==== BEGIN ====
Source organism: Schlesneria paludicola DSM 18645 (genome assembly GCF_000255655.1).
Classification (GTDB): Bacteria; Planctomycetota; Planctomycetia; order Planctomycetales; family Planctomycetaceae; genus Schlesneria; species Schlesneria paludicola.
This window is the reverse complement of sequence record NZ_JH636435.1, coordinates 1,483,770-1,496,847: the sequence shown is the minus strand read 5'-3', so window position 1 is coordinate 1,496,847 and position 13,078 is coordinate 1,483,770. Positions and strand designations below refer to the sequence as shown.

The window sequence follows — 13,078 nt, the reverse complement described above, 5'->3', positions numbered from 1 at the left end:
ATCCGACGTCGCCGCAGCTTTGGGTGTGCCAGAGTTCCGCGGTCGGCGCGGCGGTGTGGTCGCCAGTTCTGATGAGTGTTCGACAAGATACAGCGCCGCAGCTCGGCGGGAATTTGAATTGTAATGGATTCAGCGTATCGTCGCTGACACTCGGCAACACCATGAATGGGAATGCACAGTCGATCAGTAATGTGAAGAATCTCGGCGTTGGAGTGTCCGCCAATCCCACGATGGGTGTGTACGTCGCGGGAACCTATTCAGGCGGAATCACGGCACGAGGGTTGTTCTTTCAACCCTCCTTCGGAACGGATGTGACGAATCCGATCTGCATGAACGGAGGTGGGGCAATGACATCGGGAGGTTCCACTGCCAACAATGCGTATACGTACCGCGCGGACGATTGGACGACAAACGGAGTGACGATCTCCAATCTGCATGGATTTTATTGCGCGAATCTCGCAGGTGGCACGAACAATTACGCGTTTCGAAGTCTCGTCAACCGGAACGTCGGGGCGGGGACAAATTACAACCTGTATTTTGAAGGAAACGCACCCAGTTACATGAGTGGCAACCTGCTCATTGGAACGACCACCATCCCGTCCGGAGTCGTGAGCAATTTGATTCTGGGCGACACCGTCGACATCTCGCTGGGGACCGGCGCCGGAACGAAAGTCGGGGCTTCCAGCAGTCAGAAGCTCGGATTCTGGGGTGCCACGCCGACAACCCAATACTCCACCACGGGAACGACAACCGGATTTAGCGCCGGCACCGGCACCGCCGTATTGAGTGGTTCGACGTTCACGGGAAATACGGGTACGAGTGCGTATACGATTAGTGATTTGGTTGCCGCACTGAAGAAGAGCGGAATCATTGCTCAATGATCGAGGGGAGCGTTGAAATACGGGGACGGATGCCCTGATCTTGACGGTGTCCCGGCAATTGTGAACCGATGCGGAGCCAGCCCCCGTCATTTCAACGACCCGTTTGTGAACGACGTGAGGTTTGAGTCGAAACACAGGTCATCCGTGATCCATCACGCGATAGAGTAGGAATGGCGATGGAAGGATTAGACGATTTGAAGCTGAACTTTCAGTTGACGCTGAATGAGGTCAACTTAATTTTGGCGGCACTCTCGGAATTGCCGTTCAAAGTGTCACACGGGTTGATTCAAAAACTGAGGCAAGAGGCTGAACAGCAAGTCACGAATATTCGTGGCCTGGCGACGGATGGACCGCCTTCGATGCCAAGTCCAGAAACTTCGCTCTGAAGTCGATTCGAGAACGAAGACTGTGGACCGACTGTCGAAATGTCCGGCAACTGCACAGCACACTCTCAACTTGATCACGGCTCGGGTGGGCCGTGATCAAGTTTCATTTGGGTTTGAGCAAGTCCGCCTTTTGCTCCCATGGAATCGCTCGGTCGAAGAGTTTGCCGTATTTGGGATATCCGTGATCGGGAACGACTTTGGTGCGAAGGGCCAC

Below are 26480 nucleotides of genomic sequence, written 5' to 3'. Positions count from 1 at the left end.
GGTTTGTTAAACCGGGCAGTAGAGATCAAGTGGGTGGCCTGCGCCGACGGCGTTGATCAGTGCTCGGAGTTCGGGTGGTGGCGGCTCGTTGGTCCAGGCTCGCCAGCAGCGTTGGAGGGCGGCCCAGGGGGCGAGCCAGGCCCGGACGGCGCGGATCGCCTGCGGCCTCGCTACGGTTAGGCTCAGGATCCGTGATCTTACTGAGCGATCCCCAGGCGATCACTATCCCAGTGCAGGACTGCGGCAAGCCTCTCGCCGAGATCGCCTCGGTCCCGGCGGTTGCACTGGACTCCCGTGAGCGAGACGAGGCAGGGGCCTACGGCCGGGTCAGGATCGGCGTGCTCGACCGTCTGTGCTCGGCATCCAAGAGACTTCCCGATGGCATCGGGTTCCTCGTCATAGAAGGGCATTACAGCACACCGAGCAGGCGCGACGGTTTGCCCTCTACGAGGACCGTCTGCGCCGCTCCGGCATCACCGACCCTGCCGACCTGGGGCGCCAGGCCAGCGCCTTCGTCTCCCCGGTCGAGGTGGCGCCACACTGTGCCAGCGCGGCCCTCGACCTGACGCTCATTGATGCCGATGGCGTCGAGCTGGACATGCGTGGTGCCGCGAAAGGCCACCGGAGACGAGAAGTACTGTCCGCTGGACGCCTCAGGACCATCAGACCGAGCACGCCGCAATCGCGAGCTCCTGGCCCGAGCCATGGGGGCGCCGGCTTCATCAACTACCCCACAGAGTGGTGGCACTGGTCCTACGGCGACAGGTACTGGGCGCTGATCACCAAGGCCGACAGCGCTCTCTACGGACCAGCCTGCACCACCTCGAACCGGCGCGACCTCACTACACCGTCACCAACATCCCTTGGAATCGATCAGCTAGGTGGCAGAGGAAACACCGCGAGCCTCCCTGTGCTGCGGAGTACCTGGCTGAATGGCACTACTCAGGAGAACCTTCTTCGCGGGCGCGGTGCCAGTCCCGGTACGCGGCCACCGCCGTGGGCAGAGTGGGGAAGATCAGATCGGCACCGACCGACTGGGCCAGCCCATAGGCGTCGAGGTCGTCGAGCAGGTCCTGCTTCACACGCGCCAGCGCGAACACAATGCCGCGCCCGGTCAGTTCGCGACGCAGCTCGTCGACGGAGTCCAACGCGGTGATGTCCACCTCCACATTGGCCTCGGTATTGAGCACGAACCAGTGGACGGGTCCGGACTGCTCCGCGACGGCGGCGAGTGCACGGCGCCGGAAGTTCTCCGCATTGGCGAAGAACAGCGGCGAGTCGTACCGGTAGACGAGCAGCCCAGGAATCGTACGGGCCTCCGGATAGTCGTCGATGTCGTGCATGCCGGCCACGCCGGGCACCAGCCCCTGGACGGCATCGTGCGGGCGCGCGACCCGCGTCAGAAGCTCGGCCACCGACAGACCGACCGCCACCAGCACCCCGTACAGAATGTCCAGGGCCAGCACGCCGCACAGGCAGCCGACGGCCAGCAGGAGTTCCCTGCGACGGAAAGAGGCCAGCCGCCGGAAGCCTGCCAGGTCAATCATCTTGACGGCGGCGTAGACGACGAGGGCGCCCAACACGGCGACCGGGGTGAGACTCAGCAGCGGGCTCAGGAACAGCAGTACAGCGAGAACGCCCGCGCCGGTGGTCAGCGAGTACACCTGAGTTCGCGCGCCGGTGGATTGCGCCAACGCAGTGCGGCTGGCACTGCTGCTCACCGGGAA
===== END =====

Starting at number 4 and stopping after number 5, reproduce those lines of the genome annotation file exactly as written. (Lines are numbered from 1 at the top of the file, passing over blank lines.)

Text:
The window sequence follows — 13,078 nt, the reverse complement described above, 5'->3', positions numbered from 1 at the left end:
ATCCGACGTCGCCGCAGCTTTGGGTGTGCCAGAGTTCCGCGGTCGGCGCGGCGGTGTGGTCGCCAGTTCTGATGAGTGTTCGACAAGATACAGCGCCGCAGCTCGGCGGGAATTTGAATTGTAATGGATTCAGCGTATCGTCGCTGACACTCGGCAACACCATGAATGGGAATGCACAGTCGATCAGTAATGTGAAGAATCTCGGCGTTGGAGTGTCCGCCAATCCCACGATGGGTGTGTACGTCGCGGGAACCTATTCAGGCGGAATCACGGCACGAGGGTTGTTCTTTCAACCCTCCTTCGGAACGGATGTGACGAATCCGATCTGCATGAACGGAGGTGGGGCAATGACATCGGGAGGTTCCACTGCCAACAATGCGTATACGTACCGCGCGGACGATTGGACGACAAACGGAGTGACGATCTCCAATCTGCATGGATTTTATTGCGCGAATCTCGCAGGTGGCACGAACAATTACGCGTTTCGAAGTCTCGTCAACCGGAACGTCGGGGCGGGGACAAATTACAACCTGTATTTTGAAGGAAACGCACCCAGTTACATGAGTGGCAACCTGCTCATTGGAACGACCACCATCCCGTCCGGAGTCGTGAGCAATTTGATTCTGGGCGACACCGTCGACATCTCGCTGGGGACCGGCGCCGGAACGAAAGTCGGGGCTTCCAGCAGTCAGAAGCTCGGATTCTGGGGTGCCACGCCGACAACCCAATACTCCACCACGGGAACGACAACCGGATTTAGCGCCGGCACCGGCACCGCCGTATTGAGTGGTTCGACGTTCACGGGAAATACGGGTACGAGTGCGTATACGATTAGTGATTTGGTTGCCGCACTGAAGAAGAGCGGAATCATTGCTCAATGATCGAGGGGAGCGTTGAAATACGGGGACGGATGCCCTGATCTTGACGGTGTCCCGGCAATTGTGAACCGATGCGGAGCCAGCCCCCGTCATTTCAACGACCCGTTTGTGAACGACGTGAGGTTTGAGTCGAAACACAGGTCATCCGTGATCCATCACGCGATAGAGTAGGAATGGCGATGGAAGGATTAGACGATTTGAAGCTGAACTTTCAGTTGACGCTGAATGAGGTCAACTTAATTTTGGCGGCACTCTCGGAATTGCCGTTCAAAGTGTCACACGGGTTGATTCAAAAACTGAGGCAAGAGGCTGAACAGCAAGTCACGAATATTCGTGGCCTGGCGACGGATGGACCGCCTTCGATGCCAAGTCCAGAAACTTCGCTCTGAAGTCGATTCGAGAACGAAGACTGTGGACCGACTGTCGAAATGTCCGGCAACTGCACAGCACACTCTCAACTTGATCACGGCTCGGGTGGGCCGTGATCAAGTTTCATTTGGGTTTGAGCAAGTCCGCCTTTTGCTCCCATGGAATCGCTCGGTCGAAGAGTTTGCCGTATTTGGGATATCCGTGATCGGGAACGACTTTGGTGCGAAGGGCCAC